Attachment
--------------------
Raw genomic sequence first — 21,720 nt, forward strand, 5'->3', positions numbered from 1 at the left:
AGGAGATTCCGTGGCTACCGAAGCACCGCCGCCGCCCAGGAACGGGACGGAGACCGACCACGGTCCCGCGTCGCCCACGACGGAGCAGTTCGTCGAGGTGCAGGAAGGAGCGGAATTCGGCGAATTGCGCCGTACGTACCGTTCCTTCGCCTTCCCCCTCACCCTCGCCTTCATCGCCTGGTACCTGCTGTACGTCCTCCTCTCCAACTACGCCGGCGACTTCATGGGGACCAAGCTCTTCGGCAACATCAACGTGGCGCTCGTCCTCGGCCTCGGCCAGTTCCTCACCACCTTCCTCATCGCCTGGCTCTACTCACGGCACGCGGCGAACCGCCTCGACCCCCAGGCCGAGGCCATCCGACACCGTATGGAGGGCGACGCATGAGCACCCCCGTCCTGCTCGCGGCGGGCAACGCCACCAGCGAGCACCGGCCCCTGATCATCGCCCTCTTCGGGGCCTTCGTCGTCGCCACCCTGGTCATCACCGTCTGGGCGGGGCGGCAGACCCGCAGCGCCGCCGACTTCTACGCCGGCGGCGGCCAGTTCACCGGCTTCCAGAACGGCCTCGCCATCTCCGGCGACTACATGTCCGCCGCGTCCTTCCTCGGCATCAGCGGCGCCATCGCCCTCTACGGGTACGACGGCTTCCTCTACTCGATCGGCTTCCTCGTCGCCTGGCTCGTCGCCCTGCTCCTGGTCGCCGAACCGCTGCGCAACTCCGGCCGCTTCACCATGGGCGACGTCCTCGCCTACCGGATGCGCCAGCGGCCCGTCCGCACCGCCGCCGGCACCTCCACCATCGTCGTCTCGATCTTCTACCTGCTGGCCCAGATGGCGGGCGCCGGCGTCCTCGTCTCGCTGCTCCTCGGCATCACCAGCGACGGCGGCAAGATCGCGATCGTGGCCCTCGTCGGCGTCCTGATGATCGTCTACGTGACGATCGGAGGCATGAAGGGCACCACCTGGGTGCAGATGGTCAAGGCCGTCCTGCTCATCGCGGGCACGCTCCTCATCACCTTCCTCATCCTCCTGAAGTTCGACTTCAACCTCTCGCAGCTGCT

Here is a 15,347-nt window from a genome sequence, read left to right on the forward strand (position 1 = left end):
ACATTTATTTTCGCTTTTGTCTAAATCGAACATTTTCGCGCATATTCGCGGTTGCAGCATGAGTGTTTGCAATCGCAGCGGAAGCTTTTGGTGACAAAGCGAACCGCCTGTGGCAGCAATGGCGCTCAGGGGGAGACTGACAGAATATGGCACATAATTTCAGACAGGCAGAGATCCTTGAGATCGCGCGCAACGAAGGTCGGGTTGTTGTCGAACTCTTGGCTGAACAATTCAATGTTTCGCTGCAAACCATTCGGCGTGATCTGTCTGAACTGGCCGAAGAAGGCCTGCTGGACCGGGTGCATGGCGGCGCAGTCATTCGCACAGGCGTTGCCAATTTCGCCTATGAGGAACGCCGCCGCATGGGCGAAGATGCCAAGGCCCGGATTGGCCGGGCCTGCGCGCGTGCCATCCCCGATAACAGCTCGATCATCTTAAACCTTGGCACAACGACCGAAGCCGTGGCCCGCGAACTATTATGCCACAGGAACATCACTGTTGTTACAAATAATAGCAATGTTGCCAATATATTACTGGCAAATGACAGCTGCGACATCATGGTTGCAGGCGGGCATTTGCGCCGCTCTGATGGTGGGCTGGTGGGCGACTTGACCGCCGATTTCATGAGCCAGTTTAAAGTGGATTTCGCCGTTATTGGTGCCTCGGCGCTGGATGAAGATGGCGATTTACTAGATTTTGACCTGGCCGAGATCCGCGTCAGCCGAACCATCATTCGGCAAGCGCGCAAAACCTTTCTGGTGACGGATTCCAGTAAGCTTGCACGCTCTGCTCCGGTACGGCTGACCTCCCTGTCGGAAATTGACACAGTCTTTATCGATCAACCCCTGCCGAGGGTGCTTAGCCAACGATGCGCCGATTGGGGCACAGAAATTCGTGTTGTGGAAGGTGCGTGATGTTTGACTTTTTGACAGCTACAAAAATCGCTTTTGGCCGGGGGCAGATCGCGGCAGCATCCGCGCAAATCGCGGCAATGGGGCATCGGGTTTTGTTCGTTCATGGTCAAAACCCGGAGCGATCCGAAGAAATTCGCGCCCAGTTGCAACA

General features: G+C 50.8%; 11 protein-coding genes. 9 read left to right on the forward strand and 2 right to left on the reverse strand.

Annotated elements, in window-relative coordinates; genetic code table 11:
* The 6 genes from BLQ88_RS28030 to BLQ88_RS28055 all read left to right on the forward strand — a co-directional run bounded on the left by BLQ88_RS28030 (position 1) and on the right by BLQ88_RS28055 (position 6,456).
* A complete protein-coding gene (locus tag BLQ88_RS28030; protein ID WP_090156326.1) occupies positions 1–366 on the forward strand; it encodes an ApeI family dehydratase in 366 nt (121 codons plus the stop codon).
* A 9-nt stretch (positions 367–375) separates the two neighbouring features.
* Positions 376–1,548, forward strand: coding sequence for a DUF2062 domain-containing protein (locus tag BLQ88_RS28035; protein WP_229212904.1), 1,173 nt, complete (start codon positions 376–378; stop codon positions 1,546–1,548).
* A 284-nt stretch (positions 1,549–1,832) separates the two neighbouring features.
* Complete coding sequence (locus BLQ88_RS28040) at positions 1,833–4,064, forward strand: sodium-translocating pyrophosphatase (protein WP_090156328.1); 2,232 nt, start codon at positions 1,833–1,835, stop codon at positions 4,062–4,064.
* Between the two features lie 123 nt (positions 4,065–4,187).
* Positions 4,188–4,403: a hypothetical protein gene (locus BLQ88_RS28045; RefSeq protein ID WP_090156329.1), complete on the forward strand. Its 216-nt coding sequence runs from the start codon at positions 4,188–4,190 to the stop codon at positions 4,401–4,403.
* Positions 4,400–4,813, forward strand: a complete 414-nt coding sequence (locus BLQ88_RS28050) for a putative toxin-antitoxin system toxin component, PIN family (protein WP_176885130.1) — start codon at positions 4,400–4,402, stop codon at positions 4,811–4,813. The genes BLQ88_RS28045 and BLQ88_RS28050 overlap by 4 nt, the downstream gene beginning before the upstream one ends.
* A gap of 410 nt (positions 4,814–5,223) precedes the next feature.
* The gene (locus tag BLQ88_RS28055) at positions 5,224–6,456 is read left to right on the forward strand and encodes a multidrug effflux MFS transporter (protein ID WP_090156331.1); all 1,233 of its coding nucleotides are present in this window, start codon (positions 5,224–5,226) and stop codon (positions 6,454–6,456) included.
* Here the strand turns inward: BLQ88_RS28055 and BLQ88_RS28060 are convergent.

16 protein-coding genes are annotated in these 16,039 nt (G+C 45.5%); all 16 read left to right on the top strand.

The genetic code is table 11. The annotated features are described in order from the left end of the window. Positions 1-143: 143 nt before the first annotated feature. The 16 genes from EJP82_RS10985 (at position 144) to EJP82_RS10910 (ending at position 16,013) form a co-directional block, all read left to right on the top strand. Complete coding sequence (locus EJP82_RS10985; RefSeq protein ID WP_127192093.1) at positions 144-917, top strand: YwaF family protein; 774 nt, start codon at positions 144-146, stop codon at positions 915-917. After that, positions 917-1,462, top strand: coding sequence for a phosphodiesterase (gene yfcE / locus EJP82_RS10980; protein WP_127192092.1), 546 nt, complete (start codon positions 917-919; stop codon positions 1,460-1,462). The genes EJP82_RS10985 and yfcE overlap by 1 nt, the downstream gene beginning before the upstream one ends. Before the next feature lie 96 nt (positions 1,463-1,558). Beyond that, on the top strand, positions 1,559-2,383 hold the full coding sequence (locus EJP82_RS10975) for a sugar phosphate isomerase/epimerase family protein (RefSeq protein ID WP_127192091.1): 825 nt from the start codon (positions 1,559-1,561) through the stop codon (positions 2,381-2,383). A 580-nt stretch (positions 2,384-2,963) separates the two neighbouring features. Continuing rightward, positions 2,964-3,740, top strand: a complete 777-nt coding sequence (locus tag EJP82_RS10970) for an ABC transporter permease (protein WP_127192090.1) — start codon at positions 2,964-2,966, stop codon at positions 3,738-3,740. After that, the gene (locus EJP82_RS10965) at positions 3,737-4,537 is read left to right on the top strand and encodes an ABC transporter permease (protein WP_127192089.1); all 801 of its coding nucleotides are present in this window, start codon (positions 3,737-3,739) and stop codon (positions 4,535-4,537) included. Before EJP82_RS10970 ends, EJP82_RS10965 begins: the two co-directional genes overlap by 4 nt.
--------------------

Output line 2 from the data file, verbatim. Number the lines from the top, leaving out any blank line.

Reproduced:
AGGAGATTCCGTGGCTACCGAAGCACCGCCGCCGCCCAGGAACGGGACGGAGACCGACCACGGTCCCGCGTCGCCCACGACGGAGCAGTTCGTCGAGGTGCAGGAAGGAGCGGAATTCGGCGAATTGCGCCGTACGTACCGTTCCTTCGCCTTCCCCCTCACCCTCGCCTTCATCGCCTGGTACCTGCTGTACGTCCTCCTCTCCAACTACGCCGGCGACTTCATGGGGACCAAGCTCTTCGGCAACATCAACGTGGCGCTCGTCCTCGGCCTCGGCCAGTTCCTCACCACCTTCCTCATCGCCTGGCTCTACTCACGGCACGCGGCGAACCGCCTCGACCCCCAGGCCGAGGCCATCCGACACCGTATGGAGGGCGACGCATGAGCACCCCCGTCCTGCTCGCGGCGGGCAACGCCACCAGCGAGCACCGGCCCCTGATCATCGCCCTCTTCGGGGCCTTCGTCGTCGCCACCCTGGTCATCACCGTCTGGGCGGGGCGGCAGACCCGCAGCGCCGCCGACTTCTACGCCGGCGGCGGCCAGTTCACCGGCTTCCAGAACGGCCTCGCCATCTCCGGCGACTACATGTCCGCCGCGTCCTTCCTCGGCATCAGCGGCGCCATCGCCCTCTACGGGTACGACGGCTTCCTCTACTCGATCGGCTTCCTCGTCGCCTGGCTCGTCGCCCTGCTCCTGGTCGCCGAACCGCTGCGCAACTCCGGCCGCTTCACCATGGGCGACGTCCTCGCCTACCGGATGCGCCAGCGGCCCGTCCGCACCGCCGCCGGCACCTCCACCATCGTCGTCTCGATCTTCTACCTGCTGGCCCAGATGGCGGGCGCCGGCGTCCTCGTCTCGCTGCTCCTCGGCATCACCAGCGACGGCGGCAAGATCGCGATCGTGGCCCTCGTCGGCGTCCTGATGATCGTCTACGTGACGATCGGAGGCATGAAGGGCACCACCTGGGTGCAGATGGTCAAGGCCGTCCTGCTCATCGCGGGCACGCTCCTCATCACCTTCCTCATCCTCCTGAAGTTCGACTTCAACCTCTCGCAGCTGCT